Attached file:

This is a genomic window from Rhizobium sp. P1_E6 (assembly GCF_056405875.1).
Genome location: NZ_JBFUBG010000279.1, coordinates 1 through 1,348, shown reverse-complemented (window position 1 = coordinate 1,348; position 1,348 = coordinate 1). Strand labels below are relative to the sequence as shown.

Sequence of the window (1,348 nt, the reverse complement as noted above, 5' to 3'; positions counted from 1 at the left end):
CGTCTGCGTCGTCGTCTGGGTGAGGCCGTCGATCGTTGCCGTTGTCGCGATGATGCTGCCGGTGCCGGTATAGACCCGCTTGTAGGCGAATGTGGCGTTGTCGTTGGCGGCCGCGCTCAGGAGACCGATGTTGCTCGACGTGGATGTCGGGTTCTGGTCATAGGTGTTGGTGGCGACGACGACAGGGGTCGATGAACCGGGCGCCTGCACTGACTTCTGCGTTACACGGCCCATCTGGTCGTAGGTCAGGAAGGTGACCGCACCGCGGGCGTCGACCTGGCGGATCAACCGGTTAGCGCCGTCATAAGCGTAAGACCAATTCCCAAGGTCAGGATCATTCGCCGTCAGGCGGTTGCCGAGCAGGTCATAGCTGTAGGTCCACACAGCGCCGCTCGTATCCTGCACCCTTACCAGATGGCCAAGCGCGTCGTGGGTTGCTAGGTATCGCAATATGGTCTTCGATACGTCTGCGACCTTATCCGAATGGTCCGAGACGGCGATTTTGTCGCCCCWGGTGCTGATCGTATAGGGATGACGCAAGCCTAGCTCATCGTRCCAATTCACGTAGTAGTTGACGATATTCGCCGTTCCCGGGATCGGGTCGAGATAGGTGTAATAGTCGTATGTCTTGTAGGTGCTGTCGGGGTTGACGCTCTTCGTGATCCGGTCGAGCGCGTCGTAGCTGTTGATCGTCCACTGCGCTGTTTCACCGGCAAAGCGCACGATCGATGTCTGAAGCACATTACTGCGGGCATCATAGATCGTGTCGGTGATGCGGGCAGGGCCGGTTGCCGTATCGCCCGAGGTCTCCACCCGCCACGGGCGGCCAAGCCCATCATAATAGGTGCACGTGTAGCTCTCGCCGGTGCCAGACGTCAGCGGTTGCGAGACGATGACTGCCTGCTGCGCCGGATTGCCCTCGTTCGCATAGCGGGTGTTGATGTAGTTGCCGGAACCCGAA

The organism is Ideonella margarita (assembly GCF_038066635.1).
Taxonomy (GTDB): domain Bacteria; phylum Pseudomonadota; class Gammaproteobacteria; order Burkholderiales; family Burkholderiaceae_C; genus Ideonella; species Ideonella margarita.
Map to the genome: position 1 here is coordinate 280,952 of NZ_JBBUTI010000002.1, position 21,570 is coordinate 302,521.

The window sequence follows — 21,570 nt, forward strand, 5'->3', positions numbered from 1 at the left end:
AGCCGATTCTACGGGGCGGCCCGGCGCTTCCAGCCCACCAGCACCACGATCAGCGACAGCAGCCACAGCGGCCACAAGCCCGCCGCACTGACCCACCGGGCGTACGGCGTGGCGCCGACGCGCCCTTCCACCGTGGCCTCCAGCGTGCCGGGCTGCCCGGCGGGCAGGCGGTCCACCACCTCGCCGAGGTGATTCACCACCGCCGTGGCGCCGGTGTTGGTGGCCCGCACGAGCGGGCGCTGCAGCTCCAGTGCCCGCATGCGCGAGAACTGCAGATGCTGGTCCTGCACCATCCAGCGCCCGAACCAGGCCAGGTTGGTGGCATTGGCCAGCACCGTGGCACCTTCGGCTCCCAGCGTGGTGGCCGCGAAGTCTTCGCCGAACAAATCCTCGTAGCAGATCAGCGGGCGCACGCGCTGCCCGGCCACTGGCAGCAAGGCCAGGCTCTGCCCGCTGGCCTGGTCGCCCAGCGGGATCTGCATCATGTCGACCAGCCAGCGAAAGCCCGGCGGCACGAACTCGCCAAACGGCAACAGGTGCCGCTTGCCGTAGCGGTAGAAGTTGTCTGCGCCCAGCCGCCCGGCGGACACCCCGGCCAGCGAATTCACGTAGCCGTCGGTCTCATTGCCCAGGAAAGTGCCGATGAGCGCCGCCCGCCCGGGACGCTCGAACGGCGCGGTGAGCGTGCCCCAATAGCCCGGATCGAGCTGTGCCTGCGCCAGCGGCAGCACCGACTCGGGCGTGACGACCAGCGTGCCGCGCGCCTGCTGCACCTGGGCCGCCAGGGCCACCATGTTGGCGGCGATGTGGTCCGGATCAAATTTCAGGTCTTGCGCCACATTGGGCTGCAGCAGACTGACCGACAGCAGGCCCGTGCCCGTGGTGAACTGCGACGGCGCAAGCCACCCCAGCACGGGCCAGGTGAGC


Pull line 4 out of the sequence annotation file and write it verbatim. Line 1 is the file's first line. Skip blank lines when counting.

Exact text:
CGTCTGCGTCGTCGTCTGGGTGAGGCCGTCGATCGTTGCCGTTGTCGCGATGATGCTGCCGGTGCCGGTATAGACCCGCTTGTAGGCGAATGTGGCGTTGTCGTTGGCGGCCGCGCTCAGGAGACCGATGTTGCTCGACGTGGATGTCGGGTTCTGGTCATAGGTGTTGGTGGCGACGACGACAGGGGTCGATGAACCGGGCGCCTGCACTGACTTCTGCGTTACACGGCCCATCTGGTCGTAGGTCAGGAAGGTGACCGCACCGCGGGCGTCGACCTGGCGGATCAACCGGTTAGCGCCGTCATAAGCGTAAGACCAATTCCCAAGGTCAGGATCATTCGCCGTCAGGCGGTTGCCGAGCAGGTCATAGCTGTAGGTCCACACAGCGCCGCTCGTATCCTGCACCCTTACCAGATGGCCAAGCGCGTCGTGGGTTGCTAGGTATCGCAATATGGTCTTCGATACGTCTGCGACCTTATCCGAATGGTCCGAGACGGCGATTTTGTCGCCCCWGGTGCTGATCGTATAGGGATGACGCAAGCCTAGCTCATCGTRCCAATTCACGTAGTAGTTGACGATATTCGCCGTTCCCGGGATCGGGTCGAGATAGGTGTAATAGTCGTATGTCTTGTAGGTGCTGTCGGGGTTGACGCTCTTCGTGATCCGGTCGAGCGCGTCGTAGCTGTTGATCGTCCACTGCGCTGTTTCACCGGCAAAGCGCACGATCGATGTCTGAAGCACATTACTGCGGGCATCATAGATCGTGTCGGTGATGCGGGCAGGGCCGGTTGCCGTATCGCCCGAGGTCTCCACCCGCCACGGGCGGCCAAGCCCATCATAATAGGTGCACGTGTAGCTCTCGCCGGTGCCAGACGTCAGCGGTTGCGAGACGATGACTGCCTGCTGCGCCGGATTGCCCTCGTTCGCATAGCGGGTGTTGATGTAGTTGCCGGAACCCGAA